Graveyard Keeper has been an exciting experience so far. I was drawn in by its gorgeous pixel art aesthetic and the promise of managing my cemetery, but like any wary gamer, I didn’t let myself get buoyed by the hype. Fortunately, the game has proved to be a pleasant surprise. I enjoy management sims, even more so if it has a medieval setting, and I think Graveyard Keeper has done an excellent job in making the occupation more fun than it sounds.
To start with, although your primary objective is to keep the graveyard spiffy and well maintained, while you harvest meat from fresh cadavers on the side, there is a lot more to be done as you progress. With each NPC introduced, you get saddled with more tasks. I’d admit that it gets tiring. Keeping track of quests, trying to recall where and when you can find NPCs or objects, can turn ugly quickly, especially when you’re still learning the ropes and figuring things out.
After fumbling in the dark in the beginning hours of my playthrough, I wish some things in the game were made more apparent from the start. Here are things I wish I knew before I started playing:
1. Sleeping saves the game
It’s embarrassing, but I once played for twenty minutes and exited thinking that the game would autosave. Luckily, I’d only just started, so I didn’t lose much progress. It pained me to earn back my lost momentum, but I’m thankful I learned the lesson sooner rather than later. Some gamers might scoff and think it’s stupid not to know from the get-go. In my defense, the only reason I shut off the game without bothering to check was because I had a piping hot pizza waiting in the living room.
Stardew Valley employs a similar save system, but in Graveyard Keeper, you have the ability to save anytime you’d like. It makes your in-game daily schedule flexible and less stressful. This is a definite positive; there might be moments where something essential crops up and you won’t have the luxury of waiting for the day to end before you can save. If you run out of energy, remember that jumping into bed for a quick nap is an option.
2. Where to find important resources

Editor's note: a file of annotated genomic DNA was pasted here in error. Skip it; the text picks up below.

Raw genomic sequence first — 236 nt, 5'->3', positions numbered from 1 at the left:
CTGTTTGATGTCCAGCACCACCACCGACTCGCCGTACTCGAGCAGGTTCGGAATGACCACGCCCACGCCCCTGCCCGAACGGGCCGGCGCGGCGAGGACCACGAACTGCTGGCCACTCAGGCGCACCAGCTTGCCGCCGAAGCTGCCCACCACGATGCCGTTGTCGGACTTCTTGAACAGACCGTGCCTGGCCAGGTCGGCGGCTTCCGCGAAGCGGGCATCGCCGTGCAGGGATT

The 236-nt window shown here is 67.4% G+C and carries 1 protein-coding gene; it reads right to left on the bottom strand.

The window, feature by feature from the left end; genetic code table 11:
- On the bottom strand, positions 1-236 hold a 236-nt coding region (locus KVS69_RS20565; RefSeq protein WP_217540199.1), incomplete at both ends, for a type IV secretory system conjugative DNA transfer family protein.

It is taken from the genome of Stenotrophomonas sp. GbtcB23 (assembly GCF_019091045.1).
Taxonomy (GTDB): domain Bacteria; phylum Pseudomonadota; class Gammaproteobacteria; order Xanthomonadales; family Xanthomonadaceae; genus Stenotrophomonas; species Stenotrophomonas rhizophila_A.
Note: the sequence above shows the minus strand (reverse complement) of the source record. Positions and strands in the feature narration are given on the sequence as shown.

If you’re the type who likes to explore and don’t mind spending time looking for items or objects, you can skip this tip. The map isn’t exceptionally large, but it can be a hassle if you want something before the day goes dark. There are also some items that can’t be found, only made.
- The swamp area behind your house contains iron deposits and slimes
- Check your skill tree to unlock techniques to craft nails, iron parts, wood planks, etc.
- Seeds can be bought from the farmer at the bottom of the wheat field
- Buy seeds in fours. You can only plant them in fours.
- Apples can be found near the Lighthouse
I played for two hours without realizing I could find iron behind my house. Don’t be me.
3. The ‘Known NPCs’ menu
I’ve seen several user reviews on Steam saying they wished the game had a quest log. There isn’t a dedicated quest log, which is a little unfortunate. However, the quests you get can be viewed in the Known NPCs menu option, under their respective NPCs.
In addition, the days on which certain NPCs will appear can be found just on top of their character. It’s hard to notice it when you’re continually flipping through menus since they’re pretty tiny.
Overall, I hope these are helpful to anyone who’s just started the game. The learning curve is steep, but it gets a lot more fun once you get into the swing of things. If you’re thinking of getting the game, check out Justin’s review of it here!